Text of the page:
Vision of Hell
“The Moonlight, Waxing Crescent Moon” (2012). © Yang Yongliang. Courtesy Galerie Paris-Beijing
For centuries, artists have been inspired by Hell. As a creative font, human suffering has probably only been rivaled by figures of redemption like the Virgin Mary and the Buddha. Yet to the modern mindset, wary of literal readings of the scriptures and ever less inclined to believe in flesh-and-blood devils, visions of the netherworld seem increasingly out of touch, hyperbolic, even comical.
Chinese artist Yang Yongliang reclaims the theme, revitalizing it and imbuing it with fresh significance. His efforts are the latest to be recognized, in the exhibition “Yang Yongliang: The Silent Valley,” by the Galerie Paris-Beijing in the Marais, which previously played host to a well-camouflaged Liu Bolin in a space that is well worth discovering if you are in the area.
Though lacking in theological overtones, Yang’s art offers images of Hell that resonate strongly with the situation of society today. Using a combination of photography and digital manipulation, he generates projections of what tomorrow’s cities could look like. The results – disheartening, gloom-laced and aesthetically abhorrent though they may be – are compelling. Shapes that at first look like mountains reveal themselves, upon closer inspection, to be colossal skyscrapers; structures that resemble trees crystallize into pylons as you study the photograph. These are cities entirely stripped of nature, colonized and invaded by the human species to their last square inch.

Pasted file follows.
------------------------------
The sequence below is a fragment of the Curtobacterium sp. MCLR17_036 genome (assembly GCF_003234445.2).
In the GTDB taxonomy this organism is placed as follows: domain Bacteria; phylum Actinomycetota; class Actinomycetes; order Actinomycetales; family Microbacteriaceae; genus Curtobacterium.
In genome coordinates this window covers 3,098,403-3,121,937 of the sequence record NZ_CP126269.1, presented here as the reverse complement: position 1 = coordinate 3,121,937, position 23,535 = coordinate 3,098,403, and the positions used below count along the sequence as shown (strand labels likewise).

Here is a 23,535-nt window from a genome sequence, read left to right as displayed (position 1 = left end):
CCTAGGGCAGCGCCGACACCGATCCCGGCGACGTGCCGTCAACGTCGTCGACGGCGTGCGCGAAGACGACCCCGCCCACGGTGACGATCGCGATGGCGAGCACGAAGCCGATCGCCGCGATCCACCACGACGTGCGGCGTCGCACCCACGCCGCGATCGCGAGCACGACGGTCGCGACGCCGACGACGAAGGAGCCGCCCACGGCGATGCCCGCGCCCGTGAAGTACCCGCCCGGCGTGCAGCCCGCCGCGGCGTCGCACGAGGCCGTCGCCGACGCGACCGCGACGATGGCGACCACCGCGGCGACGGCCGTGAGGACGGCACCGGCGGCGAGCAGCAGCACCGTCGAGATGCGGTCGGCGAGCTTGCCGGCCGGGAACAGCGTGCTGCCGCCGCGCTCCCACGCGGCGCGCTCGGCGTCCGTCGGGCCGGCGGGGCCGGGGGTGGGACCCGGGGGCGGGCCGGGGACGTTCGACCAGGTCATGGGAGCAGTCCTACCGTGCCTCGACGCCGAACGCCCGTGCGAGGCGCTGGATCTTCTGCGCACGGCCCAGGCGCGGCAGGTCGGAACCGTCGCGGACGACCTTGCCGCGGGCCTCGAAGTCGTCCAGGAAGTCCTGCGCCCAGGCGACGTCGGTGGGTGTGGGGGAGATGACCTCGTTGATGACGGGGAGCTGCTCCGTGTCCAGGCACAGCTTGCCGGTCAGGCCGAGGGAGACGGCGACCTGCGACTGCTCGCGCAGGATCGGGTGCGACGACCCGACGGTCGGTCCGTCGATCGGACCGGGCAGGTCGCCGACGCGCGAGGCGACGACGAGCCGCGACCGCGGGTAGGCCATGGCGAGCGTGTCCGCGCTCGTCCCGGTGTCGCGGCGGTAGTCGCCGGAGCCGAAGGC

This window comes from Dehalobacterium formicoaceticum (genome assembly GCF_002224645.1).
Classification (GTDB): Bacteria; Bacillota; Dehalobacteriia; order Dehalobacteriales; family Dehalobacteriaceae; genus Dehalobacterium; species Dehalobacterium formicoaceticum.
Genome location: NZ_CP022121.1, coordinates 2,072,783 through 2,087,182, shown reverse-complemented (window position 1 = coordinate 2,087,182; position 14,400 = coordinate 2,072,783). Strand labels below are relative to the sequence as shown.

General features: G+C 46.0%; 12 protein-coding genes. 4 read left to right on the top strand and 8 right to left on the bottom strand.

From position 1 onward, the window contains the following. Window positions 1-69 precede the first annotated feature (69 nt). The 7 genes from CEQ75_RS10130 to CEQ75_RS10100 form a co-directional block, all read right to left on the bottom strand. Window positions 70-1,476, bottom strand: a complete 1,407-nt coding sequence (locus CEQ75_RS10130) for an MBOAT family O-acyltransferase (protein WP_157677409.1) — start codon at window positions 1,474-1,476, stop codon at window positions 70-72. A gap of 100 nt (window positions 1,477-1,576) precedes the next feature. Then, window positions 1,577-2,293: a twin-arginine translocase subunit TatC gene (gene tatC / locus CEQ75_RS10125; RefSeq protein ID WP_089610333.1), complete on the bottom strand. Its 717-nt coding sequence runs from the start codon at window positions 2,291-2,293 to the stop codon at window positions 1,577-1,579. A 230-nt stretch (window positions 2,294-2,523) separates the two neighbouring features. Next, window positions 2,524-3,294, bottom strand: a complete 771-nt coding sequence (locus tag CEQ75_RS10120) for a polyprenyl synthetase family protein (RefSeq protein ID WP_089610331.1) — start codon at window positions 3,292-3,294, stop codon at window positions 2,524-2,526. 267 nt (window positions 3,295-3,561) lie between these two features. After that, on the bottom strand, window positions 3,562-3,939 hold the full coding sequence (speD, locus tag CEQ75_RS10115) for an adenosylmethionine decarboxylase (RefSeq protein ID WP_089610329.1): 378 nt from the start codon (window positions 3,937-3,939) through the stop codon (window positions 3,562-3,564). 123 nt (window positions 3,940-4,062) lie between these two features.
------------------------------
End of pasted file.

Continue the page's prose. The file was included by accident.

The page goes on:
Some of Yang’s megalopolises arise improbably from Chinese crockery; others are seen from afar, from the perspective of a guru dressed in flowing white. The contrast between old
“A Bowl of Taipei n. 2” (2012) © Yang Yongliang. Courtesy Galerie Paris-Beijingand new, traditional and urban, could not be more pointed (indeed, it is possibly a little too pointed). Such is the intricacy of the graphics, however, that any heavy-handedness ceases to register above the gravity of the warning voiced. Unless something is done to control the spread of man, Yang implies, we will murder our planet.
Somewhat miraculously, the collection manages not to be exclusively depressing. There is some old-fashioned detective fun to be had in front of those photographs whose titles suggest the incognito presence of such objects as grenades or guns. The artifacts concealed among the detritus of infernal suburbia encourage the visitor to spend more time in front of the images – a sobering experience, certainly, but also one which is morally strengthening. In fact, such is the bleakness of the photographs that release from the gallery into the Parisian daylight engenders intense relief and gratitude – and hopefully, too, the resolution to take more seriously the ecological dangers threatening our planet.
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© 2013 Paris Update